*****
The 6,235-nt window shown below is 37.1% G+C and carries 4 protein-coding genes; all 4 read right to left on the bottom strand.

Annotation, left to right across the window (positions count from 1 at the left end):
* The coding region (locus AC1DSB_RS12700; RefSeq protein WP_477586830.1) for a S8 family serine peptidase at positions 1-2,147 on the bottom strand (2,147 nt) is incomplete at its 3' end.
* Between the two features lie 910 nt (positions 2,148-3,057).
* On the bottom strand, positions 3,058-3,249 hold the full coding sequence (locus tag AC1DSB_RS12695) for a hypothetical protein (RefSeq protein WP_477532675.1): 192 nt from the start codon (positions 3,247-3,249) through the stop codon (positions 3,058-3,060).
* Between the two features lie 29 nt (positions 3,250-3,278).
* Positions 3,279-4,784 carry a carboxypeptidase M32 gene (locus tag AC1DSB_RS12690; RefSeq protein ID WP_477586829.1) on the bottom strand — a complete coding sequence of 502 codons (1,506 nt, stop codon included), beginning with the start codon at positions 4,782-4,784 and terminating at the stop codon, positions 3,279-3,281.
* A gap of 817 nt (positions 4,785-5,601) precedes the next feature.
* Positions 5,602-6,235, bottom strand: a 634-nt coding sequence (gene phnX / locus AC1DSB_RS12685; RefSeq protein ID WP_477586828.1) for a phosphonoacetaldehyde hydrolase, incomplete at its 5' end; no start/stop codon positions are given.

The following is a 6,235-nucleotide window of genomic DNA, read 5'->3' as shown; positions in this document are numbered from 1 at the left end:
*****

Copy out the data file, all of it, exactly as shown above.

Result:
The 6,235-nt window shown below is 37.1% G+C and carries 4 protein-coding genes; all 4 read right to left on the bottom strand.

Annotation, left to right across the window (positions count from 1 at the left end):
* The coding region (locus AC1DSB_RS12700; RefSeq protein WP_477586830.1) for a S8 family serine peptidase at positions 1-2,147 on the bottom strand (2,147 nt) is incomplete at its 3' end.
* Between the two features lie 910 nt (positions 2,148-3,057).
* On the bottom strand, positions 3,058-3,249 hold the full coding sequence (locus tag AC1DSB_RS12695) for a hypothetical protein (RefSeq protein WP_477532675.1): 192 nt from the start codon (positions 3,247-3,249) through the stop codon (positions 3,058-3,060).
* Between the two features lie 29 nt (positions 3,250-3,278).
* Positions 3,279-4,784 carry a carboxypeptidase M32 gene (locus tag AC1DSB_RS12690; RefSeq protein ID WP_477586829.1) on the bottom strand — a complete coding sequence of 502 codons (1,506 nt, stop codon included), beginning with the start codon at positions 4,782-4,784 and terminating at the stop codon, positions 3,279-3,281.
* A gap of 817 nt (positions 4,785-5,601) precedes the next feature.
* Positions 5,602-6,235, bottom strand: a 634-nt coding sequence (gene phnX / locus AC1DSB_RS12685; RefSeq protein ID WP_477586828.1) for a phosphonoacetaldehyde hydrolase, incomplete at its 5' end; no start/stop codon positions are given.

The following is a 6,235-nucleotide window of genomic DNA, read 5'->3' as shown; positions in this document are numbered from 1 at the left end: